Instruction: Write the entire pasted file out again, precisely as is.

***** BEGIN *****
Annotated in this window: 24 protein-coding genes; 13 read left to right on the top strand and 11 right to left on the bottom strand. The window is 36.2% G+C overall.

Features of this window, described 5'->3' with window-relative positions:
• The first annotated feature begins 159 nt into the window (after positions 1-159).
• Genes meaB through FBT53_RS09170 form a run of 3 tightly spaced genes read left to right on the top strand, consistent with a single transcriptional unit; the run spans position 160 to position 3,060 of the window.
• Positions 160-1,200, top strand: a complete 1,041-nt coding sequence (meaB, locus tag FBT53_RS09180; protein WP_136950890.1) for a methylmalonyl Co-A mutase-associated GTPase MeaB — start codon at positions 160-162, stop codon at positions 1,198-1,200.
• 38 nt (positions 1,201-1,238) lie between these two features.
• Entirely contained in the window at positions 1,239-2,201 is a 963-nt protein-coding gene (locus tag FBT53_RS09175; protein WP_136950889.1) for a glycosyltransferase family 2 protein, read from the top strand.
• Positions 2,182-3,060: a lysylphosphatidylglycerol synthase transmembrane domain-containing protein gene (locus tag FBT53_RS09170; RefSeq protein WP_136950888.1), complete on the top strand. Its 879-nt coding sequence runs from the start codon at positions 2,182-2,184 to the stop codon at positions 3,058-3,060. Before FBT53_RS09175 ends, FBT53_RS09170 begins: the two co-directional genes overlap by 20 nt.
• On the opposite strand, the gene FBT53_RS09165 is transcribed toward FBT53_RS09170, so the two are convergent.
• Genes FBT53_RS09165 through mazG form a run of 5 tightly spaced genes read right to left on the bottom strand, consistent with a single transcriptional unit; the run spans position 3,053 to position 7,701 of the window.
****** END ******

Annotated in this window: 24 protein-coding genes; 13 read left to right on the top strand and 11 right to left on the bottom strand. The window is 36.2% G+C overall.

Features of this window, described 5'->3' with window-relative positions:
• The first annotated feature begins 159 nt into the window (after positions 1-159).
• Genes meaB through FBT53_RS09170 form a run of 3 tightly spaced genes read left to right on the top strand, consistent with a single transcriptional unit; the run spans position 160 to position 3,060 of the window.
• Positions 160-1,200, top strand: a complete 1,041-nt coding sequence (meaB, locus tag FBT53_RS09180; protein WP_136950890.1) for a methylmalonyl Co-A mutase-associated GTPase MeaB — start codon at positions 160-162, stop codon at positions 1,198-1,200.
• 38 nt (positions 1,201-1,238) lie between these two features.
• Entirely contained in the window at positions 1,239-2,201 is a 963-nt protein-coding gene (locus tag FBT53_RS09175; protein WP_136950889.1) for a glycosyltransferase family 2 protein, read from the top strand.
• Positions 2,182-3,060: a lysylphosphatidylglycerol synthase transmembrane domain-containing protein gene (locus tag FBT53_RS09170; RefSeq protein WP_136950888.1), complete on the top strand. Its 879-nt coding sequence runs from the start codon at positions 2,182-2,184 to the stop codon at positions 3,058-3,060. Before FBT53_RS09175 ends, FBT53_RS09170 begins: the two co-directional genes overlap by 20 nt.
• On the opposite strand, the gene FBT53_RS09165 is transcribed toward FBT53_RS09170, so the two are convergent.
• Genes FBT53_RS09165 through mazG form a run of 5 tightly spaced genes read right to left on the bottom strand, consistent with a single transcriptional unit; the run spans position 3,053 to position 7,701 of the window.